The K.U. defense struggled last fall, ranking in the bottom third in the Big 12 in each meaningful statistical category. There has been a steady decline on this side of the ball since 2007, when the Kansas defense ranked among the stoutest in the country. This year’s group will feature a nice mix of experience, youth and athleticism, leading me to believe we’ll see a better performance from the defense in 2010. Of course, as Texas A&M fans can attest, new coordinator Carl Torbush does not have the most sterling record of performance in Big 12 play.
The star of the Kansas defensive line is senior end Jake Laptad, a two-time all-conference honorable mention selection. While Laptad has been a fixture at end for each of his three seasons in Lawrence, last fall marked his finest season yet: 49 tackles, a new career high, with a team-leading 12 tackles for loss and 6.5 sacks. He’s a typical Big 12 end: strong, physical and productive, with a wonderful motor. While senior Quintin Woods is the lone returning end with significant game experience, it will be difficult for him to take the top spot away from the physically gifted redshirt freshman Kevin Young, who has impressed during his limited stint with the program.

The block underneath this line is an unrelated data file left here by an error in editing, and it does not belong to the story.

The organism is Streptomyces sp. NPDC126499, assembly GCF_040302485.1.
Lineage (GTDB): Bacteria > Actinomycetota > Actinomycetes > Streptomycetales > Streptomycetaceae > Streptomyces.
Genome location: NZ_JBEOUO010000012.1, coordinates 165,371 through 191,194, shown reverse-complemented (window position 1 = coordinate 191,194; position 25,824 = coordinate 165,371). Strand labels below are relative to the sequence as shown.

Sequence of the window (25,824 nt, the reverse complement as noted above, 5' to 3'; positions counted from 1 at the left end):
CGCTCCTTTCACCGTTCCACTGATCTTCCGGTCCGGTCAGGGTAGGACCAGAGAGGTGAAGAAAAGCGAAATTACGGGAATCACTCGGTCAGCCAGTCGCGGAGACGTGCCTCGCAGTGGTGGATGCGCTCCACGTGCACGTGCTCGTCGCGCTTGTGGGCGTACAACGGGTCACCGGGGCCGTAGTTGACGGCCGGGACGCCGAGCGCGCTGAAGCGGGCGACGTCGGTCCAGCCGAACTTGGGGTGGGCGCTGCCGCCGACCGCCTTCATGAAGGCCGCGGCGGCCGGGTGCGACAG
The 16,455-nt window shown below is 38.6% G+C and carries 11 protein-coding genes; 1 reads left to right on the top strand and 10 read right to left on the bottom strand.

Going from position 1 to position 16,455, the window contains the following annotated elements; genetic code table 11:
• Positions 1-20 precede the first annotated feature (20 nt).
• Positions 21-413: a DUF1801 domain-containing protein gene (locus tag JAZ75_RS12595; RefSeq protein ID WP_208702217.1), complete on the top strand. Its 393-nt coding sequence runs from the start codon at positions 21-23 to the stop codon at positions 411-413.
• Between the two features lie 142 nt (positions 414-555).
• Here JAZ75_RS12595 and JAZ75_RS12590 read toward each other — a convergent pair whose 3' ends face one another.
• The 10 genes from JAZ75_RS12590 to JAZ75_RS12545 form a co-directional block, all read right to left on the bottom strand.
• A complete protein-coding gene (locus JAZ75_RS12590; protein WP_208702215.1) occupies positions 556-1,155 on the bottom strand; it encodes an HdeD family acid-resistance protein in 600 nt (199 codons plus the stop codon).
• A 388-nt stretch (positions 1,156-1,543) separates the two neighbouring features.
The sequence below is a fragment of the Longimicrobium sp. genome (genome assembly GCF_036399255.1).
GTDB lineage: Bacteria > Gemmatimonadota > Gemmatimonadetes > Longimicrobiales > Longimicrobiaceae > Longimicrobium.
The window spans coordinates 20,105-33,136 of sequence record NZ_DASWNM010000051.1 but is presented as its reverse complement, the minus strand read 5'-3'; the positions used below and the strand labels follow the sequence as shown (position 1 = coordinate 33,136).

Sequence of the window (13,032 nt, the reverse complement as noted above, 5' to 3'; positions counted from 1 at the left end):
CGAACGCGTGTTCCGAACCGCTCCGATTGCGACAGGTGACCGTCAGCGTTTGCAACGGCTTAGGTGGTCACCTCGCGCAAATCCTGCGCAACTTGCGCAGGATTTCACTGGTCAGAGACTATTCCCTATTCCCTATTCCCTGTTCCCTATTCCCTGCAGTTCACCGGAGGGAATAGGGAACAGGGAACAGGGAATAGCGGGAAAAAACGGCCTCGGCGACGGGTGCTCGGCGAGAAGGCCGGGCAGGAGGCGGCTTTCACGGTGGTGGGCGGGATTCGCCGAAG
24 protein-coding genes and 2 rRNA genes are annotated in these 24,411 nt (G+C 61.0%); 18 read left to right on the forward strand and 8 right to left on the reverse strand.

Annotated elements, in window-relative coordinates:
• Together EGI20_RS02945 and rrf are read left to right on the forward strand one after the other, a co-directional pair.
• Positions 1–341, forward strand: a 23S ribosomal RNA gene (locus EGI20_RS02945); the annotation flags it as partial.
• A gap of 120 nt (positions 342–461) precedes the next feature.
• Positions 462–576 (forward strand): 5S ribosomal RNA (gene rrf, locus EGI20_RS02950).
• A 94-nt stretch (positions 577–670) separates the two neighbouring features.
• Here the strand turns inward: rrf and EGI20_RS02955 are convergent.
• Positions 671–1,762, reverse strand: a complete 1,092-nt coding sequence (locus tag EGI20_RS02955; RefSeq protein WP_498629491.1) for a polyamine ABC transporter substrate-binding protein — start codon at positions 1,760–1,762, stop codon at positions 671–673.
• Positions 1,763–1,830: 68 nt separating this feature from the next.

The interior of the line features sophomore John Williams and junior Richard Johnson, who alternated starts at tackle alongside departed starter Caleb Blakesley. Williams actually began the year at offensive tackle before being moved to the defensive side of the ball; he was immediately inserted into the starting lineup, replacing Johnson, and started the final seven games of the year. While Johnson currently holds a starting role, it warrants mentioning that it was his often unsteady play that led Kansas to transition Williams over from the offensive side of the ball. Look for some of last year’s reserves, like Patrick Dorsey and Darius Parrish, to hold bigger roles in 2010.
Kansas hopes to find more consistency from its secondary, at least in terms of locating a more concrete starting lineup; 10 different defensive backs earned at least one start in 2009. Two of the more productive starters, safeties Darrell Stuckey and Justin Thornton, have been lost to graduation. Kansas will move from a 4-2-5 defensive look to a more traditional 4-3 set this fall, which will help matters in the secondary. Sophomore Lubbock Smith, who started six games last fall, will start at free safety. He finished his debut season with 42 tackles. Senior Phillip Strozier, a longtime reserve, will move into the starting lineup at strong safety.The Jayhawks return each of last year’s starting cornerbacks in Chris Harris and Anthony Davis. Harris, who made 84 tackles and a team-best nine pass breakups last fall, has shown the ability to play at an all-conference level at both cornerback and safety for the Jayhawks.